Posts Tagged ‘tips’

HIGHLIGHTER AND BLUSH DUO

TUTORIAL + PHOTOGRAPHY BY AMY NADINE, GRAPHIC DESIGN BY EUNICE CHUN

Liquid blush is the best way to create a natural-looking flush. It melts into the skin better than cream or powder blush. Liquid highlighter illuminates your eyes better than powder highlighter can. Basically, liquid is the way to go. And dotting, blending and stippling are how we get it done.  (more…)

HOW TO DISGUISE OVER-PLUCKED BROWS

We’ve all been there. We get a little tweezer happy and before we know it, we have tadpoles with tails. Or it’s not our fault at all and we’ve entrusted a new esthetician who clearly had a different (thinner) vision in mind. But don’t panic! There’s a way to fill them in while you’re waiting for them to grow out. Here’s how:  (more…)

BROW OPTIONS

TUTORIAL + PHOTOGRAPHY BY AMY NADINE, GRAPHIC DESIGN BY EUNICE CHUN

Ever wonder the difference between brow products? Some shade and fill in while others define… Because we live to simplify things for you, the lovely Bria Murphy is back to showcase four different brow products (all roughly the same shade) and how the brows (and face!) change with each.

TINTED BROW GEL: This creates a soft, groomed look with a hint of shading. This one is our favorite because it builds brow fibers that create a fuller-looking brow.

MECHANICAL PENCIL: A pencil is great because you can lightly shade (like I did above) or you can make really straight lines for a very strong brow. I also love pencils when using a brow stencil. This one wins for best shades and self-sharpening tip.

BROW SHADOW: Filling in the brow with a shadow is the easiest way to fill in any “holes” or sparse areas. This duo is universally gorgeous on most.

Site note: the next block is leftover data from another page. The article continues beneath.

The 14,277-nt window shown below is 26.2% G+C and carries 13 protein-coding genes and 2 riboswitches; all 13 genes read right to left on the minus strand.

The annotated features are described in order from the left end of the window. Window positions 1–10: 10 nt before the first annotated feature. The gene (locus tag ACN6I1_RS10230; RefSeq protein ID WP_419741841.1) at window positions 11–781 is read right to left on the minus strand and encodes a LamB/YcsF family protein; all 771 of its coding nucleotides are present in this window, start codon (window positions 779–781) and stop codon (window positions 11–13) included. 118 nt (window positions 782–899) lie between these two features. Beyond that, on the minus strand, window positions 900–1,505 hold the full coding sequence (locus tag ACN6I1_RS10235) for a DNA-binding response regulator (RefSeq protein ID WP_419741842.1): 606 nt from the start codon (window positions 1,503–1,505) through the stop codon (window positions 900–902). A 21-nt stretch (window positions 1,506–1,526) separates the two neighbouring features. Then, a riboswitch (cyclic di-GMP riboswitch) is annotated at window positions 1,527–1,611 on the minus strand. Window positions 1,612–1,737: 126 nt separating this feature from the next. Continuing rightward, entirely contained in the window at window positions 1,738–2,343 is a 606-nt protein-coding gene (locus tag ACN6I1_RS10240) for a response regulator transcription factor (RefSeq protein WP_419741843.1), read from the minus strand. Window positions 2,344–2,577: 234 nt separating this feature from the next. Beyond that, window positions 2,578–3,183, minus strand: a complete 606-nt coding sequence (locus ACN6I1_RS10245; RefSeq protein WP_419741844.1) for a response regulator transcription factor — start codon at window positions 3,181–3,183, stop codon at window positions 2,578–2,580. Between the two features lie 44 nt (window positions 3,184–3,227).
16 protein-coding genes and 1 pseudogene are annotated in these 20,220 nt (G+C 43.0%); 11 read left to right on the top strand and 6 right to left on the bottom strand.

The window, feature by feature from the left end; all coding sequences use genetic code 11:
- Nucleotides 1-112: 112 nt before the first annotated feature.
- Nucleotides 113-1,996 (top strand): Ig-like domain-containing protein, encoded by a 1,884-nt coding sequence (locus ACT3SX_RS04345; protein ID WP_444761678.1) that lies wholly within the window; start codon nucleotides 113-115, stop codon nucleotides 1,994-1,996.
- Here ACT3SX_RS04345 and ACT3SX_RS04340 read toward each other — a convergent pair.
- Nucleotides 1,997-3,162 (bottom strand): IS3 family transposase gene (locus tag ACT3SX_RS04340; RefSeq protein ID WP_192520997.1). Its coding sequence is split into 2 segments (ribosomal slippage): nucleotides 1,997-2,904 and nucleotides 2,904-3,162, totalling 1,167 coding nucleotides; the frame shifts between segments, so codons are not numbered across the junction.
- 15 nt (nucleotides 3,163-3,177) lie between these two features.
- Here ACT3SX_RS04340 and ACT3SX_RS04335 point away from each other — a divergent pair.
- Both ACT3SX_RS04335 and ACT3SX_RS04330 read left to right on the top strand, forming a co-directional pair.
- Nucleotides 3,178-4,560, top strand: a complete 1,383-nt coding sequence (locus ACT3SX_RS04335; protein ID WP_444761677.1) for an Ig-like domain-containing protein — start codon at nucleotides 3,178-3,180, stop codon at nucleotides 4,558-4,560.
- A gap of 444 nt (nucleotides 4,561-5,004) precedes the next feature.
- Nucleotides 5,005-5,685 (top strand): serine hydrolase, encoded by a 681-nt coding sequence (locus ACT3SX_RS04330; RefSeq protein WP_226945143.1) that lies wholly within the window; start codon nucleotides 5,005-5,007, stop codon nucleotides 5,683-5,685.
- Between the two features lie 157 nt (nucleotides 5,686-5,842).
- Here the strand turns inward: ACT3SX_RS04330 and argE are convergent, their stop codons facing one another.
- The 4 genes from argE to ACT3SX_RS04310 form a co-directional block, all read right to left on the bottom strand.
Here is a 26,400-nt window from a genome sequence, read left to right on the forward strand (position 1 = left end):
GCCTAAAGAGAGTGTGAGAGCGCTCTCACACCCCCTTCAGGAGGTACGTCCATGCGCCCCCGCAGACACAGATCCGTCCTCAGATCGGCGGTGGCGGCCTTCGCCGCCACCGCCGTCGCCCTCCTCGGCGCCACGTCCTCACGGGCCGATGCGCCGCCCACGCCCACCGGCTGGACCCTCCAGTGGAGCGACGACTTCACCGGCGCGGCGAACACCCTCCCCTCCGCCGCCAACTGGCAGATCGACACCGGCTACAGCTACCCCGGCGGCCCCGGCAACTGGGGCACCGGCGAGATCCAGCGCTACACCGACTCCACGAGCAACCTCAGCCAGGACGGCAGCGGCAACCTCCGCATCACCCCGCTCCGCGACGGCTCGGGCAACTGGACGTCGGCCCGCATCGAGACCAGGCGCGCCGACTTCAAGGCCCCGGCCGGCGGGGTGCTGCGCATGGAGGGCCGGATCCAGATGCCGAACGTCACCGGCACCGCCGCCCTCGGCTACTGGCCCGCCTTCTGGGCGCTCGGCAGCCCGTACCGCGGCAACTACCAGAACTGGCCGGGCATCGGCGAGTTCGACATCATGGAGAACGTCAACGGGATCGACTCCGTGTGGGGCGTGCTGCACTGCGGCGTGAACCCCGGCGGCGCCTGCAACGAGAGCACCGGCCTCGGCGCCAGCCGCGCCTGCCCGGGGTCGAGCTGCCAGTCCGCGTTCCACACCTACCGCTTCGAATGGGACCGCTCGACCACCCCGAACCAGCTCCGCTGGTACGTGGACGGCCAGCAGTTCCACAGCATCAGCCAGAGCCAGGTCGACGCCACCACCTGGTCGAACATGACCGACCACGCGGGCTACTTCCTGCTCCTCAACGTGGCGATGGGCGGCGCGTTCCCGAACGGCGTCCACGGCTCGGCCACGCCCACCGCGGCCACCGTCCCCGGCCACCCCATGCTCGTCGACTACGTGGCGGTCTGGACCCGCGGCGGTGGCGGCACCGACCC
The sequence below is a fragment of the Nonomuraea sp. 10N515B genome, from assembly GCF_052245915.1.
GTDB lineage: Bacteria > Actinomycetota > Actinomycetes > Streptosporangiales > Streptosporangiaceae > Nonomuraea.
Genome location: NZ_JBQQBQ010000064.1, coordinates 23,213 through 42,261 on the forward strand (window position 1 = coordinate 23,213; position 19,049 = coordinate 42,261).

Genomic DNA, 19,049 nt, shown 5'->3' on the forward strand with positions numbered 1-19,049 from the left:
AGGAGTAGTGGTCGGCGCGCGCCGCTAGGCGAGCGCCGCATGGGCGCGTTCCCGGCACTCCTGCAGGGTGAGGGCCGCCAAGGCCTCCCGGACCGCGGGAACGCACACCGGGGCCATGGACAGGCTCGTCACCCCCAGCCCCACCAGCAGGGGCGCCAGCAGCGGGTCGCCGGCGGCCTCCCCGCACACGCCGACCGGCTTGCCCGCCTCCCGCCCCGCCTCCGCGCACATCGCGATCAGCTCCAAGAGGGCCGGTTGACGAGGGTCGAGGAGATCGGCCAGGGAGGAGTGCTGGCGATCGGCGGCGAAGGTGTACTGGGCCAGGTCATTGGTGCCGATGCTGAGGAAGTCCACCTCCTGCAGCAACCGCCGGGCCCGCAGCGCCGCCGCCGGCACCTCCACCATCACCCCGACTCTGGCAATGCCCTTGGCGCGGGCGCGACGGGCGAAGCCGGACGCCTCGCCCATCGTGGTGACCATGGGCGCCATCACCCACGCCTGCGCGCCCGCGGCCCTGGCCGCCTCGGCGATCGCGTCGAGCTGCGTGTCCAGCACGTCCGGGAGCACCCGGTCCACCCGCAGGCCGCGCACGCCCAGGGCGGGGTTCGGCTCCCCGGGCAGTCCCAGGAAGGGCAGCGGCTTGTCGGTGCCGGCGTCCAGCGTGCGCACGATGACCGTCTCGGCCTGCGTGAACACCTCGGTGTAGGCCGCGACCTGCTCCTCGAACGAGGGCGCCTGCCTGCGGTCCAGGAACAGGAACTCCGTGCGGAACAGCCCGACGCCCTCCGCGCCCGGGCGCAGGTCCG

BROW POMADE: Pomades might be my new favorites because they shade like a wet shadow would with a lot of color payoff. This formula is one of our favorite mousses.

Which one(s) do you use? We’d love to know in the comments below!

 

WINGED LINER FOR A DROOPY LID

TUTORIAL + PHOTOGRAPHY BY AMY NADINE, GRAPHIC DESIGN BY EUNICE CHUN

If you have a true monolid, revisit our Asian Eye Makeup Tutorial on Jamie Chung here. But for those of you who have a little lid space and your crease has started to droop as you’ve gotten older, causing a “fold” where your cat eye would be, this tutorial is for you! You probably think you can’t pull off a cat eye because of that fold, but you can and here’s how:

TOOLS:

  • Thin Gel Liner — I used Hourglass Mechanical Gel Liner on Emily above because it’s an ultra-thin point that I don’t have to sharpen and really gets in between the lashes in a way that liquid liner can’t.
  • Angled Liner Brush — The Space NK Angled Liner Brush has been in my kit since it came onto the scene because it too is ultra thin and the perfect amount of stiffness.
  • Liquid Liner — Alexa Chung created this Eyeko Eye-do Liquid Liner and it’s incredibly user friendly for those of you who aren’t comfortable drawing cat eyes. Yet!

STEPS:

  1. Trace your lashline with the gel liner pencil  by starting at your inner corner and finishing at the outer corner.
  2. Now look directly into the mirror if you’re working with a medicine cabinet mirror or if you’re holding a compact mirror, hold it slightly below at chest level and look down into it. Determine the angle from the outer corner to the end of the brow then use the brush to “pull” the liner out and up to where the “fold” is and stop.
  3. With your opposite hand, place your finger in between the outer corner and your temple and gently pull it  out and up so the “fold” smooths out. Yes I know we shouldn’t pull at our eye area so please don’t feel the need to comment on that below! It’s necessary for this type of lid and it’s only a gentle pull for a few seconds.
  4. While still gently holding the skin slightly up and out with one hand, continue the flick past the “fold” so it’s about the length of a typical lash.
  5. Go back over the gel liner with liquid liner.